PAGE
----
In Search of The Third Bird: Exemplary Essays from The Proceedings of ESTAR(SER), 2001-2021
The real history of the covey of attention-artists who call themselves "The Birds."
A great deal of uncertainty--and even some genuine confusion--surrounds the origin, evolution, and activities of the so-called Avis Tertia or "Order of the Third Bird." Sensational accounts of this "attentional cult" emphasize histrionic rituals, tragic trance-addictions, and the covert dissemination of obscurantist ontologies of the art object. Hieratic, ecstatic, and endlessly evasive, the Order attracts sensual misfits and cabalistic aesthetes--both to its ranks, and to its scholarship.
In recent years, however, the revisionist work of the research collective ESTAR(SER) has done much to clear the air, bringing archival precision to the history of this covey of attention-artists who call themselves "The Birds." Gathering the best articles of the last twenty years of The Proceedings of ESTAR(SER), this volume represents a landmark in the history of aesthetic practices, and will be a point of departure for future work wading the muddy marshes at the limits of historicism.
About the Author
D. Graham Burnett serves on the board of trustees of the Milcom Memorial Reading Room and Attention Library; he holds a faculty appointment at Princeton University and edits "Conjectures" for the Public Domain Review. Catherine L. Hansen teaches at the University of Tokyo, and is a contributor to The International Encyclopedia of Surrealism. Justin E. H. Smith is Professor of Philosophy in the Department of History and Philosophy of Science at the University of Paris. From 2019 to 2020, Smith was John and Constance Birkelund Fellow at the Cullman Center for Scholars and Writers of the New York Public Library.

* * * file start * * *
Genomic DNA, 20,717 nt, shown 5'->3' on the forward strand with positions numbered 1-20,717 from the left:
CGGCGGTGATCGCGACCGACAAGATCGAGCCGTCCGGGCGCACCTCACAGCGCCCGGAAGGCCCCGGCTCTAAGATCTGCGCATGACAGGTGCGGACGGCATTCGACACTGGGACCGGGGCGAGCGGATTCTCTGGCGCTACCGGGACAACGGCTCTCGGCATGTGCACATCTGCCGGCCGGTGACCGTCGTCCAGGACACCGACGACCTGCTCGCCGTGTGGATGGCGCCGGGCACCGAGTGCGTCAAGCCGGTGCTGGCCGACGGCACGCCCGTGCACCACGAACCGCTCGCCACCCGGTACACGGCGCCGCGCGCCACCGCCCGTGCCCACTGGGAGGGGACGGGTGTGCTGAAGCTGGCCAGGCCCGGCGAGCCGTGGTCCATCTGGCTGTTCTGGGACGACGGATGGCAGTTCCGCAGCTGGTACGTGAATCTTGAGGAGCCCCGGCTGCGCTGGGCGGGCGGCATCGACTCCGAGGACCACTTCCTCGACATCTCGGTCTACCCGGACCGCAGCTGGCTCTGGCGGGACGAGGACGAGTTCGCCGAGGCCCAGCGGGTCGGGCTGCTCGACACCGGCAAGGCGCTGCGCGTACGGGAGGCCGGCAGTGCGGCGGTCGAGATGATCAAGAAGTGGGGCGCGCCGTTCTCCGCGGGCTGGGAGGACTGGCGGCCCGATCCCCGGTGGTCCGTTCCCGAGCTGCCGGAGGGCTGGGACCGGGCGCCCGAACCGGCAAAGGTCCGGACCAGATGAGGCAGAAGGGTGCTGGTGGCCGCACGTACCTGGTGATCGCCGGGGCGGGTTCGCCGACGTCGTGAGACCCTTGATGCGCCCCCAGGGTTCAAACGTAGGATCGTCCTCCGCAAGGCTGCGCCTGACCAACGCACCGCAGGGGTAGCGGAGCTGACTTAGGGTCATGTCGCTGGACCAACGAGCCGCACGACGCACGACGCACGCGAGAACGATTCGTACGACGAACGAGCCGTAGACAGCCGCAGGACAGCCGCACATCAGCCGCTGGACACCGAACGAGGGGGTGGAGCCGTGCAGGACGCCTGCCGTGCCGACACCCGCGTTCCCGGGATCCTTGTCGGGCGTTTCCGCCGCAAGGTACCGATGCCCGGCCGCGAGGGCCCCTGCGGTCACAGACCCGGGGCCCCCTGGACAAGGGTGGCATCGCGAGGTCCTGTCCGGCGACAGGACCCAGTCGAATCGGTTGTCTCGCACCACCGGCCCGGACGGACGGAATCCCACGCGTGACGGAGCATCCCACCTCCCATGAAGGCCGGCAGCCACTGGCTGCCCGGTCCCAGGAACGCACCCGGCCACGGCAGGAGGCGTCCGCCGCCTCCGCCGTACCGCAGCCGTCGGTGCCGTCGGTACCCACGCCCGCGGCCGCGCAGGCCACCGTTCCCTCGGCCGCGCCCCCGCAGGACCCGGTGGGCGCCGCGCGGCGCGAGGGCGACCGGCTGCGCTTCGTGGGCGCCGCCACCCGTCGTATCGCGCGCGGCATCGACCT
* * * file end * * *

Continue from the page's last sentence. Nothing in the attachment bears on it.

Praise for In Search of The Third Bird: Exemplary Essays from The Proceedings of ESTAR(SER), 2001-2021
"[A] poetic history of sorts. Our reading becomes an exercise in 'practical aesthesis,' and In Search of the Third Bird a riveting aesthetic object in its own right."
—Josefina Massot, Los Angeles Review of Books